Sunday, February 28, 2010


In the living room we have three small picture frames, each holding a photo of one of the kids when they were young. One is grinning into a camera from her kindergarten classroom, another is sitting on Grandma’s brick hearth, and the final kid is sitting well clad in a snowdrift.

Each is precious. The children have all grown beyond their initial innocence and the pictures are not a sappy remembrance of how things used to be. They are simply a way to recall what it was like having kids who didn’t drag us into court.



When Kristin answered the knock on the front door she had no way of knowing that the nameless gentleman on the porch would be dragging us into legal proceedings. Until he handed her an envelope stamped “Summons.” Then she knew it was serious.

The individual named therein was a certain Kyle Baxter, a minor, our son; a good boy with a not exactly spotless record. Nothing to concern yourself with, but let us not say that he was a choir boy. Because he wasn’t. Except for that time he was in the school choir. That was completely different.

Once Kristin got past the heart attack factor, it turned out that Kyle was being summoned to appear as a witness against a burglar who had traipsed through our neighborhood the previous summer. The criminal in question had scampered over a neighbor’s fence and into our backyard as Kyle watched from a second story window.

The perp dropped a few salient items in our yard and Kyle, ever the trustworthy and responsible citizen, picked them up and delivered them to the investigating officers. After the future felon was cuffed and sitting on a neighbor’s lawn. That’s when the boy learned that it would have been better to have just alerted the authorities, rather than actually moving the items. That made him a material witness.

“Cool!” Kyle said. He told all of his friends as soon as possible. “I’m going to court!”

Kristin and I tried to impart the seriousness of the event. Without success.

“No, really! I have to sit on the stand right next to the judge. It’ll be like an episode of Lawn Order!” I didn’t have the heart to correct him.

I was, however, a little concerned about the entire event. It didn’t seem likely that the accused would have a posse of hooligans ready to knife my son once he left the courtroom, but what do you do when faced with such a possibility? I asked the Assistant District Attorney over the phone. He assured me that there shouldn’t be any such problem, and that he would be happy to talk to Kyle before he actually took the stand. There was even the possibility that the guy would plead guilty and the trial would be averted.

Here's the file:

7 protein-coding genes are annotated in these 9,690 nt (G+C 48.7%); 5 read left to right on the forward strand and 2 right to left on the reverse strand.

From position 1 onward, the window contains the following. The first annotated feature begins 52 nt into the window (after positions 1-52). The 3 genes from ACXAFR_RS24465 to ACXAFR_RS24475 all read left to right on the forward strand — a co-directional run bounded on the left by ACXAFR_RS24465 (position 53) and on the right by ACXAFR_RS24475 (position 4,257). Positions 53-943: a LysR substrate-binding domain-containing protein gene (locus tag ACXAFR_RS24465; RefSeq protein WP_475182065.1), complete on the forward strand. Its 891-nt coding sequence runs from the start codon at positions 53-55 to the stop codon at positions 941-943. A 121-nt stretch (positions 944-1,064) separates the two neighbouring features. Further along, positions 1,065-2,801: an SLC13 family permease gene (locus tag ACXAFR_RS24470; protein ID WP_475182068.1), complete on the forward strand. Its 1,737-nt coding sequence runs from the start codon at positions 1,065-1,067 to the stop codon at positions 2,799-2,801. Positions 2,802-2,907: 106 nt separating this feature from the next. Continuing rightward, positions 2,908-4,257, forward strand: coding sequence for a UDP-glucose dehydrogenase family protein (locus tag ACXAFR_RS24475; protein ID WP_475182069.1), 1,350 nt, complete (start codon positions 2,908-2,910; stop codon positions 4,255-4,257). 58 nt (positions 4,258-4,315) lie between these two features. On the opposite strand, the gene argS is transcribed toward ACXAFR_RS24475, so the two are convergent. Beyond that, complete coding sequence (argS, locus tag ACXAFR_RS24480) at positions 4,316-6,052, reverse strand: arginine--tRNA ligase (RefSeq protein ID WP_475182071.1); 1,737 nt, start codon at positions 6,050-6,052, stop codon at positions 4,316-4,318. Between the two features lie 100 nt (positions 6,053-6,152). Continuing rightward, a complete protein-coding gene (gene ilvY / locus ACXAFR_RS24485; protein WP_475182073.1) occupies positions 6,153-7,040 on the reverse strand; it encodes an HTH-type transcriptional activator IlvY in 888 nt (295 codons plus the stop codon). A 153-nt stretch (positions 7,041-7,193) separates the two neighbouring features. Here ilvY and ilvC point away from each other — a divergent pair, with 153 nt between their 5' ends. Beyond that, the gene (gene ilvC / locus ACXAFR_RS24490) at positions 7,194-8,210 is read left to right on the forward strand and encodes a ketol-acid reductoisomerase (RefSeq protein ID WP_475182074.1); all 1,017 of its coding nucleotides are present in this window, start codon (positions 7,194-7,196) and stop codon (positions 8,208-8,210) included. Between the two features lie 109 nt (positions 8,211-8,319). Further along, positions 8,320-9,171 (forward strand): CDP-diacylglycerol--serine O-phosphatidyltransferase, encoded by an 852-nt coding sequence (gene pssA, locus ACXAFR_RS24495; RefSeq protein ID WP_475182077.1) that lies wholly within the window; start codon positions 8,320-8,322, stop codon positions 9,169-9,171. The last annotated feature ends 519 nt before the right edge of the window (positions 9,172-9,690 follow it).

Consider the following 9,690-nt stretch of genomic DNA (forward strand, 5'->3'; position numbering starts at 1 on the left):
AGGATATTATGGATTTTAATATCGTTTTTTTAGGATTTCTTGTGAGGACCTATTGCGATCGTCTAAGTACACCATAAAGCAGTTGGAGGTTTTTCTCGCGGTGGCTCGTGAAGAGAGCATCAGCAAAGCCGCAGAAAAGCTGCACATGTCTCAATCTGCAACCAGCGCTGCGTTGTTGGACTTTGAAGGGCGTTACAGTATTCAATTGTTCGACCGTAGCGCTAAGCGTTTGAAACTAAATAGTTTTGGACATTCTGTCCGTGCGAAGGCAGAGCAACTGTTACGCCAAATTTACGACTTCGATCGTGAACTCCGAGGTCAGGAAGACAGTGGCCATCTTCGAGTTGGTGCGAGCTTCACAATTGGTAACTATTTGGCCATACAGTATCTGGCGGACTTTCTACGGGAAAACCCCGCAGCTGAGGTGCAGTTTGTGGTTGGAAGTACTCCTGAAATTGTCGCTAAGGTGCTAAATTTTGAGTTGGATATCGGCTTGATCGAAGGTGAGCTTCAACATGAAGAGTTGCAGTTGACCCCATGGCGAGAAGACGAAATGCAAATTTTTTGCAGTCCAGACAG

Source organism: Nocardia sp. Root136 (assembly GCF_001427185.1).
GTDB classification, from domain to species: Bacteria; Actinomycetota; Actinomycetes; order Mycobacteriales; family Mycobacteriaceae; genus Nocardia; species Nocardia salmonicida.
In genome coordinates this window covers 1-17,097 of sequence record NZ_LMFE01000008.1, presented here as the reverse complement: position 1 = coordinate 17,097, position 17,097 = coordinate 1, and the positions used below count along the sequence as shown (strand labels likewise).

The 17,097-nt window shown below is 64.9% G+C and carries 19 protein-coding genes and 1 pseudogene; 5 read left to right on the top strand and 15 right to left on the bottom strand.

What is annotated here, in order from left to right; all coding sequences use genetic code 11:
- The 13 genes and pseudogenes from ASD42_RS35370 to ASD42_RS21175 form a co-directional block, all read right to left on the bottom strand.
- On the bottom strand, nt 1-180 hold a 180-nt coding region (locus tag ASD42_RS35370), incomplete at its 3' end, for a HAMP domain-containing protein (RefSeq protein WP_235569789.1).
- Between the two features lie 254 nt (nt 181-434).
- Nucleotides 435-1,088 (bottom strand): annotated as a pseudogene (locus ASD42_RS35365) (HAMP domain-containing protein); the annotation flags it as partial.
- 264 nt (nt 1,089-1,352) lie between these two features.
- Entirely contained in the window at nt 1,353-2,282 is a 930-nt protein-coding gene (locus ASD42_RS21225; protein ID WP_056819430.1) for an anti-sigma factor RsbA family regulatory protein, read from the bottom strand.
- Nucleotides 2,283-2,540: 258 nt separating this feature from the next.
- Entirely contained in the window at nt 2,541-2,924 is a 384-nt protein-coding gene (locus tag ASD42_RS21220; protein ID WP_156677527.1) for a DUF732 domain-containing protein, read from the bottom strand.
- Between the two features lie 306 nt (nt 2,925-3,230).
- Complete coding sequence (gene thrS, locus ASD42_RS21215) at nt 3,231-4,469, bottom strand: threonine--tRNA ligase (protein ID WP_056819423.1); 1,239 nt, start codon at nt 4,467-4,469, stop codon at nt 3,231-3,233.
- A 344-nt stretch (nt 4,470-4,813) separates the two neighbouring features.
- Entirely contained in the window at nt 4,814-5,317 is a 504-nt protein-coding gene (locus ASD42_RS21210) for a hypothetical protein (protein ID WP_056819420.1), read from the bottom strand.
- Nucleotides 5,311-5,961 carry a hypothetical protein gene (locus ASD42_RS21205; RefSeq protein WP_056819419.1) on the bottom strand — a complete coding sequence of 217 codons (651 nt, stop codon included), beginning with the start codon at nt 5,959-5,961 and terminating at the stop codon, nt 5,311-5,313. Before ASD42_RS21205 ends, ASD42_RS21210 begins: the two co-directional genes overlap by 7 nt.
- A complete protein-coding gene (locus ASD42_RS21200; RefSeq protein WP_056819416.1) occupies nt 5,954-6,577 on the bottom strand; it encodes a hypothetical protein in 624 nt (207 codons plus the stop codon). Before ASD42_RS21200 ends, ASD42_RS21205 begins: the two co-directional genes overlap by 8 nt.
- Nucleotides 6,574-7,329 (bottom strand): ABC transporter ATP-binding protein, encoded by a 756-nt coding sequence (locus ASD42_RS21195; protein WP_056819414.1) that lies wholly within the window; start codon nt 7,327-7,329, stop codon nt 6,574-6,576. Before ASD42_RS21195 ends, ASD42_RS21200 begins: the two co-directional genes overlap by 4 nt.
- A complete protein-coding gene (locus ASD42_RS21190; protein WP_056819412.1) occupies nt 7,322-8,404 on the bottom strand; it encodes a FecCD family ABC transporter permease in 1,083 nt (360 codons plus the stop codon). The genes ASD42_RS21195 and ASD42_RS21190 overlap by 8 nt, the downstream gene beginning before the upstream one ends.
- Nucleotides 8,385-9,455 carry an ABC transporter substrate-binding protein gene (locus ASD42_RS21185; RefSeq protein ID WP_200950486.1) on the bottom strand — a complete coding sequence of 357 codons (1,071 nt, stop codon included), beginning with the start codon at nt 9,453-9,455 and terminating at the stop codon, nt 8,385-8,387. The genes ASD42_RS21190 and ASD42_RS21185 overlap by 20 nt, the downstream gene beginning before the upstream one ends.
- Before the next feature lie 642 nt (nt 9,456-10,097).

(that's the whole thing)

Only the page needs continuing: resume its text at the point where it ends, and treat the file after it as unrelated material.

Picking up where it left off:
We would be kept abreast of all developments. Or so we were told.

The trial date approached and Kyle was still stoked. He would be able to skip a day at school, and this would no doubt be a positive item to be listed on his application for the police academy. He has considered law enforcement a possible career ever since his eighth grade exhibition project on the academy. He has treated the idea seriously ever since, and I have no reason to hold him back.

If it turns out that’s what he wants to do, I am not going to tremble in fear every day that he has a dangerous job. After all, fat and lethargic in a cubicle is no less dangerous. At least from a health standpoint.

The trial date arrived and was postponed for a few weeks. Unfortunately, as the new one drew near, we received no further updates. Instead of being told what day Kyle should be in court, we sat in a quiet and dark house wondering what had happened to the criminal justice system. I called and left a message for the formerly responsive Assistant District Attorney, but never heard back. The week came to an end, and I don’t know if the trial commenced, or if the perp pled to some equal or lesser charge.

I don’t know if Kyle’s participation will still be required, and I don’t know if the ADA is still alive. Could the accused somehow have coerced an associate to commit some heinous such as causing the ADA to “disappear”? Has the entire event turned into something unsavory and dangerous?

And what’s that strange car that’s been parked across the street from the house for the last three days? And who are the fellows in it that are watching our house through binoculars?

Uh oh.


  1. I am continuing to keep copies of all the stuff you write, at least all that I can get off the Internet. I don't know why I do it. I could just as easily save it on the computer and then read at my leisure. But I don't like to sit and read a bunch of stuff on the "small screen."

    Recently I have been presented with a variety of problems. For one thing you have converted your delivery system. For another, I have re-formatted my hard drive and installed the professional version of Windows XP which does not seem to like an Epson program that I had been using called Web-to-Page which simplified the process of copying Internet stuff. But I came up with a solution as I was wrestling with the installation of all my software and stuff onto the ?clean? hard drive.

    And if that was not enough computer frustration, I am also trying to learn the Windows 7 operating system on a new laptop. I hope to regain my sanity at sometime in the foreseeable future!

    Now I know that you really wanted to know all of this.


  2. I'd say the best news in all of this, . . . is that you are still reading!